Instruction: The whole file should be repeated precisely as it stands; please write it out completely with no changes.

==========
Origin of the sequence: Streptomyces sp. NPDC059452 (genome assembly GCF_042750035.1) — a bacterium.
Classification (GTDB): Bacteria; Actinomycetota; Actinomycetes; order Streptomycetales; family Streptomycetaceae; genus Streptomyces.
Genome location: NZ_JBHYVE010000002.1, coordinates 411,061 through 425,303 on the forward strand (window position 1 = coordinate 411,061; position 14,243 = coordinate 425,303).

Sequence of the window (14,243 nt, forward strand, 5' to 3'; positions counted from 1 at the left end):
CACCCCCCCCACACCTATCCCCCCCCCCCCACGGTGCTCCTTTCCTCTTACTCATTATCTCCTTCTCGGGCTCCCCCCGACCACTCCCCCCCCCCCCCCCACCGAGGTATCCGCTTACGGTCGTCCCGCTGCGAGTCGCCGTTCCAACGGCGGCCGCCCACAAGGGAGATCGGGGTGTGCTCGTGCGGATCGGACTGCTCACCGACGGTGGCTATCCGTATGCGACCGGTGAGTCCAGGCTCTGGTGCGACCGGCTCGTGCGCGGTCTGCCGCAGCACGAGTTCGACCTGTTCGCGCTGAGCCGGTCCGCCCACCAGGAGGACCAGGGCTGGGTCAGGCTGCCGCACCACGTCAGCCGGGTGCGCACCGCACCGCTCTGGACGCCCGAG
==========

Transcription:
Origin of the sequence: Streptomyces sp. NPDC059452 (genome assembly GCF_042750035.1) — a bacterium.
Classification (GTDB): Bacteria; Actinomycetota; Actinomycetes; order Streptomycetales; family Streptomycetaceae; genus Streptomyces.
Genome location: NZ_JBHYVE010000002.1, coordinates 411,061 through 425,303 on the forward strand (window position 1 = coordinate 411,061; position 14,243 = coordinate 425,303).

Sequence of the window (14,243 nt, forward strand, 5' to 3'; positions counted from 1 at the left end):
CACCCCCCCCACACCTATCCCCCCCCCCCCACGGTGCTCCTTTCCTCTTACTCATTATCTCCTTCTCGGGCTCCCCCCGACCACTCCCCCCCCCCCCCCCACCGAGGTATCCGCTTACGGTCGTCCCGCTGCGAGTCGCCGTTCCAACGGCGGCCGCCCACAAGGGAGATCGGGGTGTGCTCGTGCGGATCGGACTGCTCACCGACGGTGGCTATCCGTATGCGACCGGTGAGTCCAGGCTCTGGTGCGACCGGCTCGTGCGCGGTCTGCCGCAGCACGAGTTCGACCTGTTCGCGCTGAGCCGGTCCGCCCACCAGGAGGACCAGGGCTGGGTCAGGCTGCCGCACCACGTCAGCCGGGTGCGCACCGCACCGCTCTGGACGCCCGAG